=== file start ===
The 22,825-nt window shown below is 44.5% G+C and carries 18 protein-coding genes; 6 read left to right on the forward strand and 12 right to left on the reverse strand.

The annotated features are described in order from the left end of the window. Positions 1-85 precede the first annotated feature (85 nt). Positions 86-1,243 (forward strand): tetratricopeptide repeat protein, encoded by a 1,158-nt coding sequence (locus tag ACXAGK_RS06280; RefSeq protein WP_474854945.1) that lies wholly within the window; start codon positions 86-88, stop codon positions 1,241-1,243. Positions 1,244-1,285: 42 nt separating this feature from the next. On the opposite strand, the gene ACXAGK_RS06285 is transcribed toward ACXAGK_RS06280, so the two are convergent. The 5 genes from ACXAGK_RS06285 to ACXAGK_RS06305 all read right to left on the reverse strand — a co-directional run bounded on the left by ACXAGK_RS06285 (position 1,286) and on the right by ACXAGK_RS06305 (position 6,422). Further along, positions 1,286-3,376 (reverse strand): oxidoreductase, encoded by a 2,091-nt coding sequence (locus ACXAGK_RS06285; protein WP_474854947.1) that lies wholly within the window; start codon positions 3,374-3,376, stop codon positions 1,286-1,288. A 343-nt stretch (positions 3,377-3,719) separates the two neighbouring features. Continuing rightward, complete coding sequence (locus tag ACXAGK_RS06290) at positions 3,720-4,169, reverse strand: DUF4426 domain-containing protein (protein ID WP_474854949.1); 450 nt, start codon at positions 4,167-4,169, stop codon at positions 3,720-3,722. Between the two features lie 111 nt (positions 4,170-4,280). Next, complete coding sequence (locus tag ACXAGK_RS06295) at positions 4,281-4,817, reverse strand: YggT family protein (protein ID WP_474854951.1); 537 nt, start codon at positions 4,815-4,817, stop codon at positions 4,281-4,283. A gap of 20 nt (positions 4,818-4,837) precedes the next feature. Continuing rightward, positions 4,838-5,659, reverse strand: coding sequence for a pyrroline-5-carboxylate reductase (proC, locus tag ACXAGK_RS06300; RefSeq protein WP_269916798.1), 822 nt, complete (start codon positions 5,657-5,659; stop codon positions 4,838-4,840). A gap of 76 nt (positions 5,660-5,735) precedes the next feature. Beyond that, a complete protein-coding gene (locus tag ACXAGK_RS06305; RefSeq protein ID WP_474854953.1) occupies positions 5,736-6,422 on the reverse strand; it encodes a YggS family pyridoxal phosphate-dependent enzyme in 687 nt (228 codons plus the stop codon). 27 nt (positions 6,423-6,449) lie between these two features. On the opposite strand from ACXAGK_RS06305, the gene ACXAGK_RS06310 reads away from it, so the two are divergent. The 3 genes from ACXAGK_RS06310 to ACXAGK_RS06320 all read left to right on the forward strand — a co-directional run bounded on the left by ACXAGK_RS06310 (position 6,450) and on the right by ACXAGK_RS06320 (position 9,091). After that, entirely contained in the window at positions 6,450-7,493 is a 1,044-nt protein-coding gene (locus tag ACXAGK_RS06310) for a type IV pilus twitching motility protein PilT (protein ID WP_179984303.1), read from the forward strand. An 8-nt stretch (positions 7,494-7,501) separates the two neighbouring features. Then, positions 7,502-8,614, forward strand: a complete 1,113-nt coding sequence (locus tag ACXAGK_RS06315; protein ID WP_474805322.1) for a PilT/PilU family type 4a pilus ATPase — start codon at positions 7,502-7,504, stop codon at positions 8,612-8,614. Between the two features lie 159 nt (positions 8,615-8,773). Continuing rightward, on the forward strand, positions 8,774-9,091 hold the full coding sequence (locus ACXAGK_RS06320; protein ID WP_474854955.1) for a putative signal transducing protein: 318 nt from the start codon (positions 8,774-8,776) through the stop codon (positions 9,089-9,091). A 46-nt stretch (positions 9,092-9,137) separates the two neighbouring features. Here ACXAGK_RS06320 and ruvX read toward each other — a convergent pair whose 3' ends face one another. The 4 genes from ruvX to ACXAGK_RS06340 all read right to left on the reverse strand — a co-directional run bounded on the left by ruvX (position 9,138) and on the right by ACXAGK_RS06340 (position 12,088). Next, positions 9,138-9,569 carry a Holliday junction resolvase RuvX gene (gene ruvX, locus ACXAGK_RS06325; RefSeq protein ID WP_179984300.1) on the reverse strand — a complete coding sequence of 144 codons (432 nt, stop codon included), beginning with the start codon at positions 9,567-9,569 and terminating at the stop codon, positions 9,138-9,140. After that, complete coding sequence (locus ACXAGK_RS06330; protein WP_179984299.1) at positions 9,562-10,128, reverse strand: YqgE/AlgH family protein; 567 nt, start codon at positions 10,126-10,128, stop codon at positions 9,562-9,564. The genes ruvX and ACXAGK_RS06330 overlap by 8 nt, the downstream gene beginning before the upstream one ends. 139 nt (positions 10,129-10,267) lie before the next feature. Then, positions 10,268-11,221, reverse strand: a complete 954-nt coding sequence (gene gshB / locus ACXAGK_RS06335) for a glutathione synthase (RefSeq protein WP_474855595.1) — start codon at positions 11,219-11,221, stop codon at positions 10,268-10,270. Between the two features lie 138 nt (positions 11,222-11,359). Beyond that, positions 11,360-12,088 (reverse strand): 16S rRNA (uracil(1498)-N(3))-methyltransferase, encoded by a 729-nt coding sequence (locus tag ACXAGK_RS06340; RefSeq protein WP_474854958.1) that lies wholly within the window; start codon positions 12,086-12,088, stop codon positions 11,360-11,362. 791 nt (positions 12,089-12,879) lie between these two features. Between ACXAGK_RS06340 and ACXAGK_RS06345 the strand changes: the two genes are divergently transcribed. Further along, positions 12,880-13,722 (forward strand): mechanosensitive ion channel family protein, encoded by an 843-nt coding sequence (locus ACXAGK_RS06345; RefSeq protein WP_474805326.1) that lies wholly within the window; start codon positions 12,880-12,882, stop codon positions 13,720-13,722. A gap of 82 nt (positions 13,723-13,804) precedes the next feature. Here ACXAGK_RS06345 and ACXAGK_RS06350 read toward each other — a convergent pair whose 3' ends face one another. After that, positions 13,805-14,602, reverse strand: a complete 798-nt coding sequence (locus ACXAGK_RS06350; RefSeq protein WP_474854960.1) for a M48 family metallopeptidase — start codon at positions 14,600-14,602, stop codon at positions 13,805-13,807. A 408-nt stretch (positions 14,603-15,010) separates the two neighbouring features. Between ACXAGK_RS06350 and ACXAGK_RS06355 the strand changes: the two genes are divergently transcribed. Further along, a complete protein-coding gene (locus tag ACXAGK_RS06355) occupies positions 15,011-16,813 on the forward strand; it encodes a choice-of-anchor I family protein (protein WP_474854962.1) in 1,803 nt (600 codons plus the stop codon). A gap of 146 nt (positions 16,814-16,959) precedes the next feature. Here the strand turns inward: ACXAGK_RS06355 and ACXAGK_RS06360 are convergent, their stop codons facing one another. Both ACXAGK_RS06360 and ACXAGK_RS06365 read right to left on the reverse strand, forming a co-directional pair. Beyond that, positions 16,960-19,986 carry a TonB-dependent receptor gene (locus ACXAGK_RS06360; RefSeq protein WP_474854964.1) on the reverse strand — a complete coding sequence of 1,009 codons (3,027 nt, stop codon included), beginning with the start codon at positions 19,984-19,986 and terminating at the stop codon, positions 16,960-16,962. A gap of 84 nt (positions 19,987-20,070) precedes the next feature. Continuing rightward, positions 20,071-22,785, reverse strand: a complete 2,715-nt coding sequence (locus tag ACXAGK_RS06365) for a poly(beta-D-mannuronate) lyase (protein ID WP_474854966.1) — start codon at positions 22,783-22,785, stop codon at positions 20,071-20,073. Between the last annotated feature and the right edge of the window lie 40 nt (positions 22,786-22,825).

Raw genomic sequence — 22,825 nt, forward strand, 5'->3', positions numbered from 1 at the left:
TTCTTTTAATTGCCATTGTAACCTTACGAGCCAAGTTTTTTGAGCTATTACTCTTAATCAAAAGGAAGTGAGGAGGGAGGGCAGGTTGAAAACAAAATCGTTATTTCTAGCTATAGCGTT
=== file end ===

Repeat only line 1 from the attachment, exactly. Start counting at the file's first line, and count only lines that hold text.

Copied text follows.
The 22,825-nt window shown below is 44.5% G+C and carries 18 protein-coding genes; 6 read left to right on the forward strand and 12 right to left on the reverse strand.